Giverny at The Hole

E.V. Day & Kembra Pfahler

“Giverny” at The Hole

Walking into the opening of this exhibit was a little bewildering. I had seen a couple of photos from the install in progress, and had heard that the concept of the exhibition was to bring Monet’s garden to life, but I still wasn’t really prepared to step directly onto gravel and Astroturf as I passed through the front door.  The air inside was muggy and hazy (I think augmented by humidifiers and smoke machines, although I didn’t see any), turf, gravel, mulch, ferns, flowers and ivy covered every inch of the space, the plant life wrapping around columns and climbing up walls. I hadn’t even gotten half way through the show yet.

Up a small, fabricated hill, and I arrive at the pond. An actual pond, full of water, and water lilies, with a bridge over it, a turquoise bridge, a replica of the one made famous by Claude Monet’s impressionist musings.  Amidst the canopy of plant life that dominated the space, we found the works that inspired the installation, a series of photographs taken by E.V. Day during her Munn Artist Residency in Giverny, France, at this spot in the actual gardens.

I was very quickly brought to consider our discussions on relational aesthetics, and the notions of relationship, participation and commodity that were touched on by this exhibit. Clearly this is not a practice in avoiding commodification, there are works for sale (or were, the show is sold out) and the installation serves more or less to mystify and generate an added value to the works, and of course hype, hype, hype. Which is fine, I’m not sure why there is such contempt for people who make money doing awesome things.  Yes, it’s a spectacle, and yes it’s sponsored by playboy, and yes some people made a lot of money from it I’m sure, but at least it was interesting, and doesn’t generate it’s worth solely from being “counter” or “anti” contemporary fine art, while at the same time, is exactly that.

What I’m more interested in are the viewers’ relationship with the installation, and the possibility for participation or engagement as such. This was the first, and probably the only, time I’ve walked through a gallery and seen groups of people sitting on the ground, chatting, like they were spending an afternoon in the park. Despite the scene, the press and photographers, the presence of industry big shots and so on, people were chilling, drinking beers, sitting in the grass wearing thousand dollar outfits.  That’s what struck me, that this exhibit is decidedly not geared towards “outsiders,” and was in fact a very well attended event in the traditional sense, yet it brought up the “outsider” tendencies in attendees irrespective of their current status, or whatever we want to call it.  I guess gives some insight into how stale the scene is in some ways, build a garden in a gallery and all of a sudden bourgeois collectors are acting like hippies. It is truly awesome to see how nature and plant life, even manmade and indoors under artificial lighting, can cause even the most composed individual to shed the pomp and circumstance, and relax a bit.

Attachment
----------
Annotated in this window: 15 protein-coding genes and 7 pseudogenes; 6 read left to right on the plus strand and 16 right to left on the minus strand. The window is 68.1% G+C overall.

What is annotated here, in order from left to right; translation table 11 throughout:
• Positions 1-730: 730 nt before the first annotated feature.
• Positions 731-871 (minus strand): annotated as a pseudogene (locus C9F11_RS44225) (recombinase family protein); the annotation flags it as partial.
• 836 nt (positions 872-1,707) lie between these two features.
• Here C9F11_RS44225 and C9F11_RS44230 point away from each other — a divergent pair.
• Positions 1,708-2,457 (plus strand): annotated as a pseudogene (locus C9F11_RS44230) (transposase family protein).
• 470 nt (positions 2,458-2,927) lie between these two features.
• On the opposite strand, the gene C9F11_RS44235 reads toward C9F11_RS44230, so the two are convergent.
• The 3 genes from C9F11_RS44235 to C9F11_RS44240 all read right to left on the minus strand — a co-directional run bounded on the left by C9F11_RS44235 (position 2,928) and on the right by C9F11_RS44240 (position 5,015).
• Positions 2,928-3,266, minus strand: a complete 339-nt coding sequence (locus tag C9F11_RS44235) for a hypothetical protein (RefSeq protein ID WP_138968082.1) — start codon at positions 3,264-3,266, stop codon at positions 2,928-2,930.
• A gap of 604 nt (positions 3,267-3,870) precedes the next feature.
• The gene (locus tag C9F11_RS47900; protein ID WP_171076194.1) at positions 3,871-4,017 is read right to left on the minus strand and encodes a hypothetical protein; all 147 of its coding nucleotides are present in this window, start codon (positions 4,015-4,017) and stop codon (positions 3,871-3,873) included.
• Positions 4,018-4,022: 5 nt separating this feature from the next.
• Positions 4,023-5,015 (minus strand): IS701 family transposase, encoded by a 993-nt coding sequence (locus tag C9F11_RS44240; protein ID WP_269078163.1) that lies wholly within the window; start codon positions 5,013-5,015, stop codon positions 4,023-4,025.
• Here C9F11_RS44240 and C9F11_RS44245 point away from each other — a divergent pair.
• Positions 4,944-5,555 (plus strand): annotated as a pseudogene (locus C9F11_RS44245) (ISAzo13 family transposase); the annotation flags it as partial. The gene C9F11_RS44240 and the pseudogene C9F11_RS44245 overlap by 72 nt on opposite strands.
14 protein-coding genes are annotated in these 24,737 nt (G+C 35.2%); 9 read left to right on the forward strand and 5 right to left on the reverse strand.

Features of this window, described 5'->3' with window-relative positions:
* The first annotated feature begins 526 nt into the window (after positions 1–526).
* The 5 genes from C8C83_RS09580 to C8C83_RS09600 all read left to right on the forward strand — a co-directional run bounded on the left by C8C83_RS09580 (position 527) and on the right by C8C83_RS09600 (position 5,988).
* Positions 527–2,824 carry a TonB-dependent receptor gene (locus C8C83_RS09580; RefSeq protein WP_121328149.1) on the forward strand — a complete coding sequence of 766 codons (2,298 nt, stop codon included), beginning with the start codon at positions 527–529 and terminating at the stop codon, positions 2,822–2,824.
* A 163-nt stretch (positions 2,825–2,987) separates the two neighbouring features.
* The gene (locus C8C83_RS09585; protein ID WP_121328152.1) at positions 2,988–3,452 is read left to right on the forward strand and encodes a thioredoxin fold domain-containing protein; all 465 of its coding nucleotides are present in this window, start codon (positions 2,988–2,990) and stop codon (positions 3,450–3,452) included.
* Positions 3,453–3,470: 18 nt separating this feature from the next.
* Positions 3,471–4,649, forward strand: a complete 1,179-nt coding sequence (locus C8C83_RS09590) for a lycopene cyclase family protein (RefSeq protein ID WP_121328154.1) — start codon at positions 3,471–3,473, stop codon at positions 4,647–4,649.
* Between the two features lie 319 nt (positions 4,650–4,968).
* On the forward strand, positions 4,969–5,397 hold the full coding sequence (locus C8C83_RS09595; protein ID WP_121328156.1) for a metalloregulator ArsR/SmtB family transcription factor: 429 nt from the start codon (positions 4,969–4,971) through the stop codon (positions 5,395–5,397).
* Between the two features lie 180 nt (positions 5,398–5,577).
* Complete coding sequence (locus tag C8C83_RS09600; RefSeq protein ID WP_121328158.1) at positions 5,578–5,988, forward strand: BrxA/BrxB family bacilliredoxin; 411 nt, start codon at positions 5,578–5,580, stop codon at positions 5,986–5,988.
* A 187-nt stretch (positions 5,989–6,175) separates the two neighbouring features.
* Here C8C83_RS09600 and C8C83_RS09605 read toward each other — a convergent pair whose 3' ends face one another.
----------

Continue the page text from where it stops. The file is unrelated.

This continued through the duration of the exhibit, I went back a couple weeks later with a friend and found a group of people on their lunch break, eating on the grass in back by the pond.

This really is commercial fine art as an encounter, the material basis, or works included in the show are unlikely to be a defining aspect of a viewer’s engagement with the exhibit as a whole, and the experience of the show is based almost entirely in the relationship established between the installation, and the people there at a given time, yet the focus is not on subverting the existing infrastructure of art politics and commercialization, but simply to build something wild and see what happens.

-OA

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